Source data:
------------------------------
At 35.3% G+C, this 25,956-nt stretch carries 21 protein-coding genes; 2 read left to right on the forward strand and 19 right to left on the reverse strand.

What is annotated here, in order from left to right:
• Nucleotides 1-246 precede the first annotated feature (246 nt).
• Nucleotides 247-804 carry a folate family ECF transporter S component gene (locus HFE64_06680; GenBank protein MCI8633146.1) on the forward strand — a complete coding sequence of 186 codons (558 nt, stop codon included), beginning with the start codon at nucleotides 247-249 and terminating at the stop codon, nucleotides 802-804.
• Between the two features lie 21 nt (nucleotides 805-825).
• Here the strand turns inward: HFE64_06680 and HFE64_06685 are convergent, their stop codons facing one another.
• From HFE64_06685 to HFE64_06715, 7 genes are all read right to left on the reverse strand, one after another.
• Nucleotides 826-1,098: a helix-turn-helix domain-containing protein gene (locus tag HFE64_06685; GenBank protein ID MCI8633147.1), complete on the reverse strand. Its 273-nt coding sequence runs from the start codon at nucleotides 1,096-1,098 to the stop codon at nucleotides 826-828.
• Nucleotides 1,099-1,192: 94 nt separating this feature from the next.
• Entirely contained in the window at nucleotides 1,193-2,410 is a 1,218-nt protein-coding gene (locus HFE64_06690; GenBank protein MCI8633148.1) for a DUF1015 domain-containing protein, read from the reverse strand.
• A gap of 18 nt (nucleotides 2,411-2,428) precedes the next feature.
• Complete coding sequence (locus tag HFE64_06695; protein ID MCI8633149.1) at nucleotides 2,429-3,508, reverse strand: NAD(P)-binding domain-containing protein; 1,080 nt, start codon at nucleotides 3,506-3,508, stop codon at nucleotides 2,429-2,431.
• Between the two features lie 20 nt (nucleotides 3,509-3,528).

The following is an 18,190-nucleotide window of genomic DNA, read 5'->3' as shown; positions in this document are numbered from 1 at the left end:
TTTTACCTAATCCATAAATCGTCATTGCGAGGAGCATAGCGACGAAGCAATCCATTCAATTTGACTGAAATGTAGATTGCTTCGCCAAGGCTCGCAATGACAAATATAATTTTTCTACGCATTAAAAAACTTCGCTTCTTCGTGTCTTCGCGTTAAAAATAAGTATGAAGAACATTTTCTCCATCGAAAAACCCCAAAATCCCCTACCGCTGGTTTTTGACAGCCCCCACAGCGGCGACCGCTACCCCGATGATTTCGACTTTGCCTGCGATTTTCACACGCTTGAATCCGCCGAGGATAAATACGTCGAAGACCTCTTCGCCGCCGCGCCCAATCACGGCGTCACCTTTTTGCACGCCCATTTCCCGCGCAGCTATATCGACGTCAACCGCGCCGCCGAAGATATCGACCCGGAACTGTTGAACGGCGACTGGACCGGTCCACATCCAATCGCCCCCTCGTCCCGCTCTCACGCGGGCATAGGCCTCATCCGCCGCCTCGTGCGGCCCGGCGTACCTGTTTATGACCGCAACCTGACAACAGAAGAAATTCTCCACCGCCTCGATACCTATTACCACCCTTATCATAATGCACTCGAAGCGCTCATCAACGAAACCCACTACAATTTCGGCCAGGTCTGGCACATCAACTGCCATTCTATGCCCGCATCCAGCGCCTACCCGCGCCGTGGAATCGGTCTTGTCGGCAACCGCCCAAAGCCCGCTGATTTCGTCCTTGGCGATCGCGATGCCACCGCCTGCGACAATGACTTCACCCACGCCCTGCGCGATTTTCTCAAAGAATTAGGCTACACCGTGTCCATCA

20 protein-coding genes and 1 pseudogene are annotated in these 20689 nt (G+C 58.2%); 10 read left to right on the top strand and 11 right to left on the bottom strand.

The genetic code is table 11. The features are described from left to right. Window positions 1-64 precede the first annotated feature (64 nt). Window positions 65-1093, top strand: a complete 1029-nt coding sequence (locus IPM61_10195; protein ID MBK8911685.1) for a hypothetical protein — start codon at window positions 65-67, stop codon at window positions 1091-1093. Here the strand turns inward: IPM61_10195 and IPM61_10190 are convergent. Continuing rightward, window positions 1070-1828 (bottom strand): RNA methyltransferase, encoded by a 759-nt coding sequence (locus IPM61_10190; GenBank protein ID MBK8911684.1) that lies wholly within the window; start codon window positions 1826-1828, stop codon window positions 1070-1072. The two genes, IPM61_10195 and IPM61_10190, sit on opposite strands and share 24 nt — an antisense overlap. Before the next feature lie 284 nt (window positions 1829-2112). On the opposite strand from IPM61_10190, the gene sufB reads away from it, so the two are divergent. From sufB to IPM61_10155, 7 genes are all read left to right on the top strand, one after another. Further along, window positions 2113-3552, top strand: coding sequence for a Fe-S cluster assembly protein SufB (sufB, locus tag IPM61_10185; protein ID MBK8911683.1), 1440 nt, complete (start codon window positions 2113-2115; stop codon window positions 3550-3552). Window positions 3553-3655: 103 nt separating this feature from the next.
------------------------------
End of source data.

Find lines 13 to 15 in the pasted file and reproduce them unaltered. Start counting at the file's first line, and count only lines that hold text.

• Between the two features lie 20 nt (nucleotides 3,509-3,528).

The following is an 18,190-nucleotide window of genomic DNA, read 5'->3' as shown; positions in this document are numbered from 1 at the left end:
TTTTACCTAATCCATAAATCGTCATTGCGAGGAGCATAGCGACGAAGCAATCCATTCAATTTGACTGAAATGTAGATTGCTTCGCCAAGGCTCGCAATGACAAATATAATTTTTCTACGCATTAAAAAACTTCGCTTCTTCGTGTCTTCGCGTTAAAAATAAGTATGAAGAACATTTTCTCCATCGAAAAACCCCAAAATCCCCTACCGCTGGTTTTTGACAGCCCCCACAGCGGCGACCGCTACCCCGATGATTTCGACTTTGCCTGCGATTTTCACACGCTTGAATCCGCCGAGGATAAATACGTCGAAGACCTCTTCGCCGCCGCGCCCAATCACGGCGTCACCTTTTTGCACGCCCATTTCCCGCGCAGCTATATCGACGTCAACCGCGCCGCCGAAGATATCGACCCGGAACTGTTGAACGGCGACTGGACCGGTCCACATCCAATCGCCCCCTCGTCCCGCTCTCACGCGGGCATAGGCCTCATCCGCCGCCTCGTGCGGCCCGGCGTACCTGTTTATGACCGCAACCTGACAACAGAAGAAATTCTCCACCGCCTCGATACCTATTACCACCCTTATCATAATGCACTCGAAGCGCTCATCAACGAAACCCACTACAATTTCGGCCAGGTCTGGCACATCAACTGCCATTCTATGCCCGCATCCAGCGCCTACCCGCGCCGTGGAATCGGTCTTGTCGGCAACCGCCCAAAGCCCGCTGATTTCGTCCTTGGCGATCGCGATGCCACCGCCTGCGACAATGACTTCACCCACGCCCTGCGCGATTTTCTCAAAGAATTAGGCTACACCGTGTCCATCA